Wednesday, September 1, 2010

Xin Yang Mao Jian

Last year in July, we decided to travel to northern China and look specifically for classic Chinese courtyard buildings. Beijing, of course, has the most famous and the most renovated. Shaanxi, however, has several times more than anywhere else in China. During the Ming and Qing Dynasties, Shaanxi was pretty much the financial center with Pingyao being the most famous. In fact, if one travels in eastern China, one can see the evidence of this success as many of the Shaanxi business people moved to other locations and became equally successful. So why am I writing about this trip in a tea blog?

Our trip began in Yuncheng, Shaanxi and then we traveled to Henan Province so my wife could visit the famous Shao Lin Temple not far from Luoyang. Since Henan is home to one of the top ten teas in classic Chinse tea history, I figured to find some so I could say I bought it in Henan. Thus, for my first tea tasting in Thailand, I dug out the Xin Yang Mao Jian we bought in Luoyang. Chinese Tea Travelers we are!

Here is the sample of Mao Jian bought in Luoyang. I do not recall the exact price for this, but it was not cheap. I do remember my wife not wanting to buy it because it was too expensive. We bought a half pound from the tea merchant's freezer. It has the characteristics of what I have read about Mao Jians - dark green and tightly dried with points at each end.

Before actually preparing this tea, I did some search (again) on the internet to find out if it had some interesting features for which I should be aware. At the Half Dipper tea site (my favorite tea site), I read the article on Xin Yang Mao Jian that saved me a lot of pain. Basically, this tea is very delicate and the water temperature has to be just right for the better Mao Jian from Henan. So I followed his advice for the first steep and used cooled boiling water. Was I rewarded?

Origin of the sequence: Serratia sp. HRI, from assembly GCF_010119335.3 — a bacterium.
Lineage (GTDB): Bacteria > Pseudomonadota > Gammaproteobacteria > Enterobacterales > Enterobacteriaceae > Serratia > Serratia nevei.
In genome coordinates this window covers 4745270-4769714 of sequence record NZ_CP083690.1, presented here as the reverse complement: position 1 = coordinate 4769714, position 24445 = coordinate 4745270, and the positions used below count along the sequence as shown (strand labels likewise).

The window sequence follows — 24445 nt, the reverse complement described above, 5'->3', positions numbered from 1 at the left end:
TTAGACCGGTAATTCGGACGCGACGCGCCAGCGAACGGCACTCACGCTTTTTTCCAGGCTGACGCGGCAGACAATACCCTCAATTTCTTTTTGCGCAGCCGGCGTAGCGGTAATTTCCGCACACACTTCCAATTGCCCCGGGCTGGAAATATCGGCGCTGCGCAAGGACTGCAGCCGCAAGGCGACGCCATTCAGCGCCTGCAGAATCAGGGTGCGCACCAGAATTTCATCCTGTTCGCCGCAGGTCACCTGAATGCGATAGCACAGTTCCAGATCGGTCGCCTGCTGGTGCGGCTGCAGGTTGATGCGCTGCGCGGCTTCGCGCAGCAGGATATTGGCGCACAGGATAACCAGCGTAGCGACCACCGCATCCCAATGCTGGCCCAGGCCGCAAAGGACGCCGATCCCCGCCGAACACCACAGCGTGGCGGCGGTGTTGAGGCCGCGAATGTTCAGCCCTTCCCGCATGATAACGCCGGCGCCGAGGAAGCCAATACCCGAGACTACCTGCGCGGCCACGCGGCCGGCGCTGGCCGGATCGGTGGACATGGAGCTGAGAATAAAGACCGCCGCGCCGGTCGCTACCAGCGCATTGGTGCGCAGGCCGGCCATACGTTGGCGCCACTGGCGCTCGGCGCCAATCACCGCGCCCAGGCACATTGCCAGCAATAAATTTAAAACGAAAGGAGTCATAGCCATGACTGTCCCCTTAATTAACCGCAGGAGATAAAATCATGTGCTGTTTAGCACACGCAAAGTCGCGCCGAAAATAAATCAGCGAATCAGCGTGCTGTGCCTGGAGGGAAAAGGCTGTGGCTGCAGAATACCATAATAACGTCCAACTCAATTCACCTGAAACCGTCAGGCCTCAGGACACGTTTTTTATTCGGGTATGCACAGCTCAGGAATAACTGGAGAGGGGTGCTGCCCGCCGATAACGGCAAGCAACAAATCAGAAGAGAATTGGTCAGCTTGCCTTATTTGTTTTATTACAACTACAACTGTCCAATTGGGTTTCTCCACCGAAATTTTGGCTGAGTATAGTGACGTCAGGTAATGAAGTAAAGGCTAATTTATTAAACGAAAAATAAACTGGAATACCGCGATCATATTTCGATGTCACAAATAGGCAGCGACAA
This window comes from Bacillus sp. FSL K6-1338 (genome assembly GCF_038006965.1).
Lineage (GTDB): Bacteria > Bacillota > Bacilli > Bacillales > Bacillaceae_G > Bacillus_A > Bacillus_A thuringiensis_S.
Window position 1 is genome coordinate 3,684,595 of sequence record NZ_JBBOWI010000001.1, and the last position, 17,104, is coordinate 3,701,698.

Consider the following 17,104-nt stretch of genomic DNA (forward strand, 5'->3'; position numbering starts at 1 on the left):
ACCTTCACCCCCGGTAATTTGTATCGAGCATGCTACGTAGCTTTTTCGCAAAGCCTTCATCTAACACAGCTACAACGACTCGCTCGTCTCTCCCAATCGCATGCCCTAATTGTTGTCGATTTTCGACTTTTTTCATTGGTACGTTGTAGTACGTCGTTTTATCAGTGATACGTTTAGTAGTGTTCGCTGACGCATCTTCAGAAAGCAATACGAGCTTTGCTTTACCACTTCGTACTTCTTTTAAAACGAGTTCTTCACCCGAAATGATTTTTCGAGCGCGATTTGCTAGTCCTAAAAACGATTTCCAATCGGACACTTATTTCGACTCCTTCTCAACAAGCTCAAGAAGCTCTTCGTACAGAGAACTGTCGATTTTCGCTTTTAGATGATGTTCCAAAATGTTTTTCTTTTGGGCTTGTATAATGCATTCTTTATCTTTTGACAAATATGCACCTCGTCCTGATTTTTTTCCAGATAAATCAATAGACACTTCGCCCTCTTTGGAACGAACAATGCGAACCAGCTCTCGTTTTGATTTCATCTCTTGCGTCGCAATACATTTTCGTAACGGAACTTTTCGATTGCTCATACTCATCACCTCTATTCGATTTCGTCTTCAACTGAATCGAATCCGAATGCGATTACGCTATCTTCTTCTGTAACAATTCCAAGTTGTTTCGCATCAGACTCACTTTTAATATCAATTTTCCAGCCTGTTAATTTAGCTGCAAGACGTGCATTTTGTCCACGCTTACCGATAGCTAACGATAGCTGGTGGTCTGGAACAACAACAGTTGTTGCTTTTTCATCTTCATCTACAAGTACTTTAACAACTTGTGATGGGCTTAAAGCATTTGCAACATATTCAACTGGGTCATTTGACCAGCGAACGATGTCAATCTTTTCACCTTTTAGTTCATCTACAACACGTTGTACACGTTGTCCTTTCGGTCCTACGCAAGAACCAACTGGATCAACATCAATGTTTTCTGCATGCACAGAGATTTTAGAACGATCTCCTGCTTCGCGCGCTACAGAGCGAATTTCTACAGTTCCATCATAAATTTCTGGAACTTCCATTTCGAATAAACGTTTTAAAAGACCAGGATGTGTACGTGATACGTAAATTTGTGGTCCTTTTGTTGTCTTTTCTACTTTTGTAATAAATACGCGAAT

This tea matched the Half Dippers comments about an expensive tea. It was refreshing, delicate and kind of reminded me a bit of lemons. I immediately shared it with my wife and she was delighted. Only problem was I did not empty the tea out of the teapot (my only expensive teapot) and when I went for more after about six or seven minutes of continued steeping, the tea was flat out bitter. Wew, it was as bitter as any tea I had ever tasted.

More experiments proved that the tea we had bought in Luoyang was probably the real deal. Too hot of water and it becomes common. Steep too long or use too many leaves and it gets really bitter. Do it right and one has truly one of the best teas in China. Amazing stuff this Xin Yang Mao Jian.

When China Tea Travelers travel they not only look for tea but for tea stuff as well. Here we negotiate for some really fine tea cups. All nice but what I was looking for was the Luoyang Jun pottery made famous during the Ming Dynasty with its three colors. Believe those on the left are the Jun style pottery. Not cheap but we did get a few as well as some of the other ones. Fun to be Tea Travelers indeed.

After our tea shopping trip, we stopped at a nice small restaurant and had some of the local dishes. This one is the most famous vegetarian dish. We broke out our Mao Jian tea and enjoyed it with our meal.

This is not a famous pork dish from Luoyang as we have eaten this all over Sichuan. This dish, however, was especially good with our nice Xin Yang Mao Jian.

I will have more on our trip to Shaanxi and Henan at my Emei blog later on.

Monday, August 30, 2010

2010. Finally A New Beginning

In China, got busted just before Tiananmen Square anniversary and it never got unbusted. What can one do?

I tried to set up another tea blog on wordpress but my heart was not in it as I was at the end of a semester and getting ready for our summer vacation. We were heading north to look at Chinese courtyard houses to get an idea of our planned Chinese house in Hua Hin, south of Bangkok.

In September, just after returning from our exciting trip to the north (I also snuck in a trip to Huangshan tea country as well), I experienced a right eye collapse. Actually, I was not sure what it was but it was not right. Internet research convinced me it was a detached retina but Chinese doctors said it was not. I believed because I wanted to believe. Went ahead and did the semester.

We returned to Bangkok in January 2010 and found out the eye definitely had a detached retina. I was in deep trouble because the longer they are detached the harder they are to fixed. To make it short, I underwent three operations from January to March. The last one worked and we returned to China to finish out my contract. History is history and this is a tea blog so enough.

Here is the plan for the next few months. I will be tasting most of the tea I picked up between June and our permanent return to Bangkok. With each tea, I will tell you the story of where and how we got it along with pictures and explanations.

I am back in business! Welcome aboard once more.